Last week we had a great time talking about what it means to be a paleontologist!
First off, we made a model of the ancient sea floor, and what would happen to an oyster shell at the bottom. We used Plaster of Paris to simulate the hardening of sediment in a very short time. With this, we were able to see first hand how fossilization happens!
Then we got to become paleontologists, ourselves! Using clay models of sediment layers, we were able to search for fossils. The girls got to see first-hand that a paleontologist has to be delicate in their work. As they uncovered their fossils, they had to interpret what they saw. What kind of animal may have made that footprint? How can I be sure that what I think I’m seeing is what is actually there?
We also had a rock collection to see what real life fossils look and feel like. We were able to examine a fossilized squid tentacle and a few fossilized beds of oysters. Also in the collection were several samples of rock. One was called Llanite, and is a rock that was formed 1.5 billion years ago!
We had great fun digging for fossils. Next lesson we’ll examine what happens when we throw something away!
Every week the girls write questions in their journals for us to answer. This week, we’re bringing a few to the blog!
Q: How many types of fossil are there?
A: This week we talked about one way to classify fossils: cast, mold, and trace. There are other ways. Some fossils are “transitional,” which is an animal between two known species. Some are in resin, or tree sap, and they contain small things - bugs, bacteria, and fungi. Some very important ones are called “index” fossils. These fossils hep give a time frame for the rocks they are in. But as for individual fossils: each one is unique, just like you!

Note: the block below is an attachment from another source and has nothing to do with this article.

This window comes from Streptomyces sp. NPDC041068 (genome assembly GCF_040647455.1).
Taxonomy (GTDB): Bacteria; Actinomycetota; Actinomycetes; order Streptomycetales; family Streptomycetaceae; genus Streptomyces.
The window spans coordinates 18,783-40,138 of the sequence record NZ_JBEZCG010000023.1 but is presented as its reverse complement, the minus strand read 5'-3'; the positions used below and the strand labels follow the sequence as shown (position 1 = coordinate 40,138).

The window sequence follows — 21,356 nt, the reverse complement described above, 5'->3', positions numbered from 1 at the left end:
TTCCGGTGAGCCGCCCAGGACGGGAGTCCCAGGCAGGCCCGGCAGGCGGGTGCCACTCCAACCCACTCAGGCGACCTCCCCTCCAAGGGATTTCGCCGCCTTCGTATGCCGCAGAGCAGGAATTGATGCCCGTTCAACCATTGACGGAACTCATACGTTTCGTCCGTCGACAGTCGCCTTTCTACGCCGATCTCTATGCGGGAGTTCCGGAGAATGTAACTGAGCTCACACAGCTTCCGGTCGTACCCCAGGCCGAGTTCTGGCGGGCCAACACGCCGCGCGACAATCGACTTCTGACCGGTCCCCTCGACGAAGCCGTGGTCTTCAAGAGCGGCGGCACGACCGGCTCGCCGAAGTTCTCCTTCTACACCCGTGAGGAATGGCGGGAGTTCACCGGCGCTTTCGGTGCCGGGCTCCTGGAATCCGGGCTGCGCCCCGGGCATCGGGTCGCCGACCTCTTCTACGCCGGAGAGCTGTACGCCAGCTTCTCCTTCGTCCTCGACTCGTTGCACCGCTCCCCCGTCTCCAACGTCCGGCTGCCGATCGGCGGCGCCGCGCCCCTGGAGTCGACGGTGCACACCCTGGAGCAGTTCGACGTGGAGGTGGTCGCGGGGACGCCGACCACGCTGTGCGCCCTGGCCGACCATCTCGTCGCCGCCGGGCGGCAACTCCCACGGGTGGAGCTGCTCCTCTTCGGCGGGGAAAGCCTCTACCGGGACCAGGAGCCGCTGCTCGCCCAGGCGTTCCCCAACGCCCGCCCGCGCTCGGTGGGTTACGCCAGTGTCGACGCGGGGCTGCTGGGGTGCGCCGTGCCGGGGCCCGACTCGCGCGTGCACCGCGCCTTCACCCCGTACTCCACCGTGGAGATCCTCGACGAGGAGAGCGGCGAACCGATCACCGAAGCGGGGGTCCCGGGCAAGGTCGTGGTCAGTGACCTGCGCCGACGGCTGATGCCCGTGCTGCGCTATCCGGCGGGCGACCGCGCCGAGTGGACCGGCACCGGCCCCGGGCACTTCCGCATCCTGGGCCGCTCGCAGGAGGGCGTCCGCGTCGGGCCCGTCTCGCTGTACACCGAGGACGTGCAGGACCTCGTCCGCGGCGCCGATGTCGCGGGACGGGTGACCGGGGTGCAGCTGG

Q: How do rocks get so big if they are not alive?
A: Good point! Rocks are formed in a variety of ways. Some are made from cooled lava. Some are made from sand that is under LOTS of pressure. The weird-shaped, dark rock we had at club this week was formed like this.
There are lots of types of rock and lots of ways to make them. But the important part is that a layer of rock is generally formed all at the same time, as one really big layer. Then, as fractures happen, or people break off chunks, smaller rocks split off from the big layer. That’s how rocks get to be the size we see!
Q: Can you tell me more about trilobites?
A: Absolutely! Trilobites are super cool! They first appeared around 520 MILLION years ago, and they were around for more than 250 million years. Trilobites are super important in several scientific theories: continental drift (movement of the continents), punctuated equilibrium (an idea that species normal don’t change much, then they change a bunch all at once), and the Cambrian explosion (not a real explosion! But a lot of new species forming all around the same time as the trilobites). So cool!